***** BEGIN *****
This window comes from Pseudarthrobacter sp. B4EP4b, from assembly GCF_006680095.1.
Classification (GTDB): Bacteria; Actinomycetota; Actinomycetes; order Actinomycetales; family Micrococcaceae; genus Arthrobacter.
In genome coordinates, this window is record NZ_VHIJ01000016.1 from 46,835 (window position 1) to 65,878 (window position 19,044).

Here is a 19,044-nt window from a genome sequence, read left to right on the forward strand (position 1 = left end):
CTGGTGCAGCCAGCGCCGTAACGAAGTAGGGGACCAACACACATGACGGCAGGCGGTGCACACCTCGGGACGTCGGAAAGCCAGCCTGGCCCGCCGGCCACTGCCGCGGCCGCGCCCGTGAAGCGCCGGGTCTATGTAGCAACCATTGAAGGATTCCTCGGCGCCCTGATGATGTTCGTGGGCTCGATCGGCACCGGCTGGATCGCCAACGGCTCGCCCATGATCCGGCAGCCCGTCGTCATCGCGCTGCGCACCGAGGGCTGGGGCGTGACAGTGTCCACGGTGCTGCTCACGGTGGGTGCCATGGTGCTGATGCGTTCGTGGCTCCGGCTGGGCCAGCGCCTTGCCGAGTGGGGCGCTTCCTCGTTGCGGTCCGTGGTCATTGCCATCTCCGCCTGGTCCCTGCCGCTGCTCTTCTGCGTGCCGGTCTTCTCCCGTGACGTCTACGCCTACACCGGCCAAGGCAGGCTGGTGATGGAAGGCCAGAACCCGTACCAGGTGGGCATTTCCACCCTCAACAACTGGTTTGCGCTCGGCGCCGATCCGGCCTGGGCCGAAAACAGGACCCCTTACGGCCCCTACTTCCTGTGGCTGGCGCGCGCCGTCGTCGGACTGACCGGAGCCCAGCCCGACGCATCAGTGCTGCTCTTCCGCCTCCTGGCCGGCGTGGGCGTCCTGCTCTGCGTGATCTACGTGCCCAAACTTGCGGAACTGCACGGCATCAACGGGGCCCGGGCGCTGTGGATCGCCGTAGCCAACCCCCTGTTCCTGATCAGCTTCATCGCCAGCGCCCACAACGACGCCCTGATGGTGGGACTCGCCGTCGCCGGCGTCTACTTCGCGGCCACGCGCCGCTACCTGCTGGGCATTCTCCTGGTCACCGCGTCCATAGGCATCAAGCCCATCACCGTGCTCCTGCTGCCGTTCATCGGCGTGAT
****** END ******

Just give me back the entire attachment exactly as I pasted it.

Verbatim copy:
This window comes from Pseudarthrobacter sp. B4EP4b, from assembly GCF_006680095.1.
Classification (GTDB): Bacteria; Actinomycetota; Actinomycetes; order Actinomycetales; family Micrococcaceae; genus Arthrobacter.
In genome coordinates, this window is record NZ_VHIJ01000016.1 from 46,835 (window position 1) to 65,878 (window position 19,044).

Here is a 19,044-nt window from a genome sequence, read left to right on the forward strand (position 1 = left end):
CTGGTGCAGCCAGCGCCGTAACGAAGTAGGGGACCAACACACATGACGGCAGGCGGTGCACACCTCGGGACGTCGGAAAGCCAGCCTGGCCCGCCGGCCACTGCCGCGGCCGCGCCCGTGAAGCGCCGGGTCTATGTAGCAACCATTGAAGGATTCCTCGGCGCCCTGATGATGTTCGTGGGCTCGATCGGCACCGGCTGGATCGCCAACGGCTCGCCCATGATCCGGCAGCCCGTCGTCATCGCGCTGCGCACCGAGGGCTGGGGCGTGACAGTGTCCACGGTGCTGCTCACGGTGGGTGCCATGGTGCTGATGCGTTCGTGGCTCCGGCTGGGCCAGCGCCTTGCCGAGTGGGGCGCTTCCTCGTTGCGGTCCGTGGTCATTGCCATCTCCGCCTGGTCCCTGCCGCTGCTCTTCTGCGTGCCGGTCTTCTCCCGTGACGTCTACGCCTACACCGGCCAAGGCAGGCTGGTGATGGAAGGCCAGAACCCGTACCAGGTGGGCATTTCCACCCTCAACAACTGGTTTGCGCTCGGCGCCGATCCGGCCTGGGCCGAAAACAGGACCCCTTACGGCCCCTACTTCCTGTGGCTGGCGCGCGCCGTCGTCGGACTGACCGGAGCCCAGCCCGACGCATCAGTGCTGCTCTTCCGCCTCCTGGCCGGCGTGGGCGTCCTGCTCTGCGTGATCTACGTGCCCAAACTTGCGGAACTGCACGGCATCAACGGGGCCCGGGCGCTGTGGATCGCCGTAGCCAACCCCCTGTTCCTGATCAGCTTCATCGCCAGCGCCCACAACGACGCCCTGATGGTGGGACTCGCCGTCGCCGGCGTCTACTTCGCGGCCACGCGCCGCTACCTGCTGGGCATTCTCCTGGTCACCGCGTCCATAGGCATCAAGCCCATCACCGTGCTCCTGCTGCCGTTCATCGGCGTGAT